Barbiturates may be habit forming. Tolerance, psychological dependence, and physical dependence may occur especially following prolonged use of high doses of barbiturates. Daily administration in excess of 400 milligrams (mg) of pentobarbital or secobarbital for approximately 90 days is likely to produce some degree of physical dependence. A dosage of from 600 to 800 mg taken for at least 35 days is sufficient to produce withdrawal seizures. The average daily dose for the barbiturate addict is usually about 1.5 grams. As tolerance to barbiturates develops, the amount needed to maintain the same level of intoxication increases; tolerance to a fatal dosage, however, does not increase more than two-fold. As this occurs, the margin between an intoxicating dosage and fatal dosage becomes smaller.
Symptoms of acute intoxication with barbiturates include unsteady gait, slurred speech, and sustained nystagmus. Mental signs of chronic intoxication include confusion, poor judgment, irritability, insomnia, and somatic complaints.
Symptoms of barbiturate dependence are similar to those of chronic alcoholism. If an individual appears to be intoxicated with alcohol to a degree that is radically disproportionate to the amount of alcohol in his or her blood the use of barbiturates should be suspected. The lethal dose of a barbiturate is far less if alcohol is also ingested.
The symptoms of barbiturate withdrawal can be severe and may cause death. Minor withdrawal symptoms may appear 8 to 12 hours after the last dose of a barbiturate.
These symptoms usually appear in the following order: anxiety, muscle twitching, tremor of hands and fingers, progressive weakness, dizziness, distortion in visual perception, nausea, vomiting, insomnia, and orthostatic hypotension. Major withdrawal symptoms (convulsions and delirium) may occur within 16 hours and last up to 5 days after abrupt cessation of these drugs. Intensity of withdrawal symptoms gradually declines over a period of approximately 15 days. Individuals susceptible to barbiturate abuse and dependence include alcoholics and opiate abusers, as well as other sedative-hypnotic and amphetamine abusers.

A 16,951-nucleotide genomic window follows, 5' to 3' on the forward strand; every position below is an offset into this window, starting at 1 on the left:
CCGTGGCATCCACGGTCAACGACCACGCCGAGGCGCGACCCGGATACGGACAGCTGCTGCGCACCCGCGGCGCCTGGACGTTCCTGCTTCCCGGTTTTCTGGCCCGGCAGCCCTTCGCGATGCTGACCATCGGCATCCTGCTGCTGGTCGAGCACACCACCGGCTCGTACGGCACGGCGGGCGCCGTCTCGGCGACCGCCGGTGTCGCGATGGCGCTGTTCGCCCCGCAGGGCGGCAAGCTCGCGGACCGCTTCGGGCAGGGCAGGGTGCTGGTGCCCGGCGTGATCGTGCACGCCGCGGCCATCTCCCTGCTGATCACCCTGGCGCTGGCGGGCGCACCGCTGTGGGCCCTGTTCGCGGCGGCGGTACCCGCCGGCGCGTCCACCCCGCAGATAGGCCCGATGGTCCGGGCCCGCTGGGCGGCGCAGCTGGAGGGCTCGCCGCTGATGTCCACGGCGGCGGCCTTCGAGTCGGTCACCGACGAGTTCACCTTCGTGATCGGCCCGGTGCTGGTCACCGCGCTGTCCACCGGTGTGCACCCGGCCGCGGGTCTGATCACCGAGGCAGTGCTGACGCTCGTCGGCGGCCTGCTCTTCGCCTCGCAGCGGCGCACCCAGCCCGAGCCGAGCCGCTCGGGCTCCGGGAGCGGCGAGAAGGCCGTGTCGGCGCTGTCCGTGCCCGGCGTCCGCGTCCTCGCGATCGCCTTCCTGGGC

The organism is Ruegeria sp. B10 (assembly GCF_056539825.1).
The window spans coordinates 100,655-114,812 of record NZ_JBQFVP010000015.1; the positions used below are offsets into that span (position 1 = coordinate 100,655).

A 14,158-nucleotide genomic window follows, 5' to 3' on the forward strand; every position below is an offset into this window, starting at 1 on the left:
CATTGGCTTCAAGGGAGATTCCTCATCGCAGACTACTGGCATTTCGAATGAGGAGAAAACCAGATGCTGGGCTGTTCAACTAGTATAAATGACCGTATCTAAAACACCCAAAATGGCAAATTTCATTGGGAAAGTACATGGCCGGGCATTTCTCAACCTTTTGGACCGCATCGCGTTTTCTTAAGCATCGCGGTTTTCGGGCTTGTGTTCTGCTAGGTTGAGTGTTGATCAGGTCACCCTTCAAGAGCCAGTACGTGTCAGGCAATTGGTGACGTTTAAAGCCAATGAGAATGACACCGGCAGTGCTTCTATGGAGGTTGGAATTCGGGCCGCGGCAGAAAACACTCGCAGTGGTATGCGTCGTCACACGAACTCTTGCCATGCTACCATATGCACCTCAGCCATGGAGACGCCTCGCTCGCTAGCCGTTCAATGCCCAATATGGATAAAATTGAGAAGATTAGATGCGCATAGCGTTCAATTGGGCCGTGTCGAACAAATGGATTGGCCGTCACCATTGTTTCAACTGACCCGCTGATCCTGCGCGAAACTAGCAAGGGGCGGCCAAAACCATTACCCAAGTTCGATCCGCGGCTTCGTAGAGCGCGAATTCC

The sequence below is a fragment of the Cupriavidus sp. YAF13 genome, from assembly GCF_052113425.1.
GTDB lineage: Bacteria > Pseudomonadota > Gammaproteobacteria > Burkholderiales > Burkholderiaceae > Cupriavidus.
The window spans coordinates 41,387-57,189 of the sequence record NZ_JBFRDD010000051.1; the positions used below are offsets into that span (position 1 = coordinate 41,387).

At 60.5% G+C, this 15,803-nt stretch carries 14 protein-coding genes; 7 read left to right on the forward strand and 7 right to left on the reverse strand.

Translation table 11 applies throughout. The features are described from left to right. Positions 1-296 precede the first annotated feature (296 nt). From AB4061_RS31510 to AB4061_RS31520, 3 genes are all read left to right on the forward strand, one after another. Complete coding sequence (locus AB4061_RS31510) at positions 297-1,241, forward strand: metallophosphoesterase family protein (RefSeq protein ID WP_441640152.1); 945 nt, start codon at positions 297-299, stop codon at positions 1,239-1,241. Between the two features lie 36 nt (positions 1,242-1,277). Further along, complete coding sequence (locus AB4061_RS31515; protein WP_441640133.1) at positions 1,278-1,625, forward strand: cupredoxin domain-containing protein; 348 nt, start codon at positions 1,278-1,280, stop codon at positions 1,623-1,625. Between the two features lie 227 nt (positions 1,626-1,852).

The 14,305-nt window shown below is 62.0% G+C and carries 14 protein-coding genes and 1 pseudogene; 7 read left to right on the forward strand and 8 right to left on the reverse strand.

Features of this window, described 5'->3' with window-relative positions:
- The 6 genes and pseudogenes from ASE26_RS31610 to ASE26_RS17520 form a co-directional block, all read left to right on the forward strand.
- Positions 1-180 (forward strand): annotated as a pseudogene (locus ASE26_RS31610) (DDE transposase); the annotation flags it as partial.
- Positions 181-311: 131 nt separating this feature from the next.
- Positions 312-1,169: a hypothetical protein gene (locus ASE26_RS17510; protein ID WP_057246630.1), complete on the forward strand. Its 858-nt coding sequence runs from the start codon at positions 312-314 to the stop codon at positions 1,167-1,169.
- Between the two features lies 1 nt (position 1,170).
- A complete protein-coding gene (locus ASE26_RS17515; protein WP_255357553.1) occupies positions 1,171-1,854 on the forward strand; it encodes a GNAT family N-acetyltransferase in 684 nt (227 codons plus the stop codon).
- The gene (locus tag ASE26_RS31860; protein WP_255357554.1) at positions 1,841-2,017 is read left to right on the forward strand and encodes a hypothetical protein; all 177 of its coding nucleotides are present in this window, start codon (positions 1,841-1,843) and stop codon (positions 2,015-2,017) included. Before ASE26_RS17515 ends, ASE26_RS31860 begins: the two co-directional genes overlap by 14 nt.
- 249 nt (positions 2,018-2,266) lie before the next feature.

Drug dependence to barbiturates arises from repeated administration of a barbiturate or agent with barbiturate-like effect on a continuous basis, generally in amounts exceeding therapeutic dose levels. The characteristics of drug dependence to barbiturates include: (a) a strong desire or need to continue taking the drug; (b) a tendency to increase the dose; (c) a psychic dependence on the effects of the drug related to subjective and individual appreciation of those effects; and (d) a physical dependence on the effects of the drug requiring its presence for maintenance of homeostasis and resulting in a definite, characteristic, and self-limited abstinence syndrome when the drug is withdrawn.
Treatment of barbiturate dependence consists of cautious and gradual withdrawal of the drug. Barbiturate-dependent patients can be withdrawn by using a number of different withdrawal regimens. In all cases withdrawal takes an extended period of time. One method involves substituting a 30 mg dose of phenobarbital for each 100 to 200 mg dose of barbiturate that the patient has been taking. The total daily amount of phenobarbital is then administered in 3 to 4 divided doses, not to exceed 600 mg daily. Should signs of withdrawal occur on the first day of treatment, a loading dose of 100 to 200 mg of phenobarbital may be administered IM in addition to the oral dose. After stabilization on phenobarbital, the total daily dose is decreased by 30 mg a day as long as withdrawal is proceeding smoothly. A modification of this regimen involves initiating treatment at the patient's regular dosage level and decreasing the daily dosage by 10 percent if tolerated by the patient.
Infants physically dependent on barbiturates may be given phenobarbital 3 to 10 mg/kg/day. After withdrawal symptoms (hyperactivity, disturbed sleep, tremors, hyperreflexia) are relieved, the dosage of phenobarbital should be gradually decreased and completely withdrawn over a 2-week period.
Read the entire FDA prescribing information for Nembutal (Pentobarbital)